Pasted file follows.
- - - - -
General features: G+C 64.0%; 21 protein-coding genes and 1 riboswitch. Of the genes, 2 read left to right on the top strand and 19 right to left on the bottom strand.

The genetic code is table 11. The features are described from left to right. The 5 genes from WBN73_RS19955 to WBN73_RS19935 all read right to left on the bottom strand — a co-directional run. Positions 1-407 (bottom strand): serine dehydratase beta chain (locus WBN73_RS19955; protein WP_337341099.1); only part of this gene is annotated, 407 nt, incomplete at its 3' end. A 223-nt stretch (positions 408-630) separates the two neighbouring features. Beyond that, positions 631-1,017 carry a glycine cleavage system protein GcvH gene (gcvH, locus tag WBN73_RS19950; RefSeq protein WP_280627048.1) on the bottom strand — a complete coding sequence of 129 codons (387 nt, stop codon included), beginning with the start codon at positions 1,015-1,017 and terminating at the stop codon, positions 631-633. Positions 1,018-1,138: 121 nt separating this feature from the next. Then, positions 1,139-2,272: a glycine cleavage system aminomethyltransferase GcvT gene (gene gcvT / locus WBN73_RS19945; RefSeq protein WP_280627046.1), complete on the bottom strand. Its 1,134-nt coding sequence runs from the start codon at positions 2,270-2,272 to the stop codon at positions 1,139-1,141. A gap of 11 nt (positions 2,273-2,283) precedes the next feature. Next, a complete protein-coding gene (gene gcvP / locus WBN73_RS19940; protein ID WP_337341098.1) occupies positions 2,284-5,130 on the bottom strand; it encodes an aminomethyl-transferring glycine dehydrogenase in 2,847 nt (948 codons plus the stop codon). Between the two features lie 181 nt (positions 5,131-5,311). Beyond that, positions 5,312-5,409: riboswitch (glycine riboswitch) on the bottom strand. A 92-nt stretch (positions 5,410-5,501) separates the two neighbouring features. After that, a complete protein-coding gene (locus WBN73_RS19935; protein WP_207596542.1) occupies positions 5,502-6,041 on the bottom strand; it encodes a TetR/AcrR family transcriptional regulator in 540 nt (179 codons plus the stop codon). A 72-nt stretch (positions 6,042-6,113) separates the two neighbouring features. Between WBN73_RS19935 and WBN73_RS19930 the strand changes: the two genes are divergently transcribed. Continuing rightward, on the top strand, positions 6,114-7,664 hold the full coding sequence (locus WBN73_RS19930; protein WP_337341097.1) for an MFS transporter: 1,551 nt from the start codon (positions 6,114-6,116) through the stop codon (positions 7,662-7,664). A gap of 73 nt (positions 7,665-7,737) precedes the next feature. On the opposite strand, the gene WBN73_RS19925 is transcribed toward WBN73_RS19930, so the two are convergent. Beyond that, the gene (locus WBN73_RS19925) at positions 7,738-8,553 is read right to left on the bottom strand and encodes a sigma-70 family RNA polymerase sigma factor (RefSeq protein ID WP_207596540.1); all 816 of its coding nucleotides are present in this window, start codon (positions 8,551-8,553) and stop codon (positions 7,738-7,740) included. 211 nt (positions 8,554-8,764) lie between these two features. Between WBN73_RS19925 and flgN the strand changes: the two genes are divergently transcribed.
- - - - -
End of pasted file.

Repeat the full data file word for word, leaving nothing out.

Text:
General features: G+C 64.0%; 21 protein-coding genes and 1 riboswitch. Of the genes, 2 read left to right on the top strand and 19 right to left on the bottom strand.

The genetic code is table 11. The features are described from left to right. The 5 genes from WBN73_RS19955 to WBN73_RS19935 all read right to left on the bottom strand — a co-directional run. Positions 1-407 (bottom strand): serine dehydratase beta chain (locus WBN73_RS19955; protein WP_337341099.1); only part of this gene is annotated, 407 nt, incomplete at its 3' end. A 223-nt stretch (positions 408-630) separates the two neighbouring features. Beyond that, positions 631-1,017 carry a glycine cleavage system protein GcvH gene (gcvH, locus tag WBN73_RS19950; RefSeq protein WP_280627048.1) on the bottom strand — a complete coding sequence of 129 codons (387 nt, stop codon included), beginning with the start codon at positions 1,015-1,017 and terminating at the stop codon, positions 631-633. Positions 1,018-1,138: 121 nt separating this feature from the next. Then, positions 1,139-2,272: a glycine cleavage system aminomethyltransferase GcvT gene (gene gcvT / locus WBN73_RS19945; RefSeq protein WP_280627046.1), complete on the bottom strand. Its 1,134-nt coding sequence runs from the start codon at positions 2,270-2,272 to the stop codon at positions 1,139-1,141. A gap of 11 nt (positions 2,273-2,283) precedes the next feature. Next, a complete protein-coding gene (gene gcvP / locus WBN73_RS19940; protein ID WP_337341098.1) occupies positions 2,284-5,130 on the bottom strand; it encodes an aminomethyl-transferring glycine dehydrogenase in 2,847 nt (948 codons plus the stop codon). Between the two features lie 181 nt (positions 5,131-5,311). Beyond that, positions 5,312-5,409: riboswitch (glycine riboswitch) on the bottom strand. A 92-nt stretch (positions 5,410-5,501) separates the two neighbouring features. After that, a complete protein-coding gene (locus WBN73_RS19935; protein WP_207596542.1) occupies positions 5,502-6,041 on the bottom strand; it encodes a TetR/AcrR family transcriptional regulator in 540 nt (179 codons plus the stop codon). A 72-nt stretch (positions 6,042-6,113) separates the two neighbouring features. Between WBN73_RS19935 and WBN73_RS19930 the strand changes: the two genes are divergently transcribed. Continuing rightward, on the top strand, positions 6,114-7,664 hold the full coding sequence (locus WBN73_RS19930; protein WP_337341097.1) for an MFS transporter: 1,551 nt from the start codon (positions 6,114-6,116) through the stop codon (positions 7,662-7,664). A gap of 73 nt (positions 7,665-7,737) precedes the next feature. On the opposite strand, the gene WBN73_RS19925 is transcribed toward WBN73_RS19930, so the two are convergent. Beyond that, the gene (locus WBN73_RS19925) at positions 7,738-8,553 is read right to left on the bottom strand and encodes a sigma-70 family RNA polymerase sigma factor (RefSeq protein ID WP_207596540.1); all 816 of its coding nucleotides are present in this window, start codon (positions 8,551-8,553) and stop codon (positions 7,738-7,740) included. 211 nt (positions 8,554-8,764) lie between these two features. Between WBN73_RS19925 and flgN the strand changes: the two genes are divergently transcribed.